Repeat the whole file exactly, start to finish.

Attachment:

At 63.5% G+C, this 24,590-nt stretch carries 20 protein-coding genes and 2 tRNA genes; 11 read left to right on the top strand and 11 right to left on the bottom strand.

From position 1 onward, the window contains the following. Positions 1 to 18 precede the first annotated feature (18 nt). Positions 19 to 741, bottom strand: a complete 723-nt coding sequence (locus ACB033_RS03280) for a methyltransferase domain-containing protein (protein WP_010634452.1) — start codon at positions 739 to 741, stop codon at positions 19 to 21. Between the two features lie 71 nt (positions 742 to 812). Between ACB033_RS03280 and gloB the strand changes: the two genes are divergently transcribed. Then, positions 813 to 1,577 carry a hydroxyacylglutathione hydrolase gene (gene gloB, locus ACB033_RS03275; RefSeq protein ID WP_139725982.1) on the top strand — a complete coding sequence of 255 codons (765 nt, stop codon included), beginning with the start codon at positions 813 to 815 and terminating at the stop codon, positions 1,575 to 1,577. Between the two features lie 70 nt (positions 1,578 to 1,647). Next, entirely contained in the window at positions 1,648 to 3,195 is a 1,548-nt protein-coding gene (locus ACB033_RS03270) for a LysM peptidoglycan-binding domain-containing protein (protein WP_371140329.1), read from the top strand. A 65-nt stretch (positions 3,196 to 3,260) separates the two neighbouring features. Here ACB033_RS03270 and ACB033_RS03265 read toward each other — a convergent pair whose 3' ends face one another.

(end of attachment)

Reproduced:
At 63.5% G+C, this 24,590-nt stretch carries 20 protein-coding genes and 2 tRNA genes; 11 read left to right on the top strand and 11 right to left on the bottom strand.

From position 1 onward, the window contains the following. Positions 1 to 18 precede the first annotated feature (18 nt). Positions 19 to 741, bottom strand: a complete 723-nt coding sequence (locus ACB033_RS03280) for a methyltransferase domain-containing protein (protein WP_010634452.1) — start codon at positions 739 to 741, stop codon at positions 19 to 21. Between the two features lie 71 nt (positions 742 to 812). Between ACB033_RS03280 and gloB the strand changes: the two genes are divergently transcribed. Then, positions 813 to 1,577 carry a hydroxyacylglutathione hydrolase gene (gene gloB, locus ACB033_RS03275; RefSeq protein ID WP_139725982.1) on the top strand — a complete coding sequence of 255 codons (765 nt, stop codon included), beginning with the start codon at positions 813 to 815 and terminating at the stop codon, positions 1,575 to 1,577. Between the two features lie 70 nt (positions 1,578 to 1,647). Next, entirely contained in the window at positions 1,648 to 3,195 is a 1,548-nt protein-coding gene (locus ACB033_RS03270) for a LysM peptidoglycan-binding domain-containing protein (protein WP_371140329.1), read from the top strand. A 65-nt stretch (positions 3,196 to 3,260) separates the two neighbouring features. Here ACB033_RS03270 and ACB033_RS03265 read toward each other — a convergent pair whose 3' ends face one another.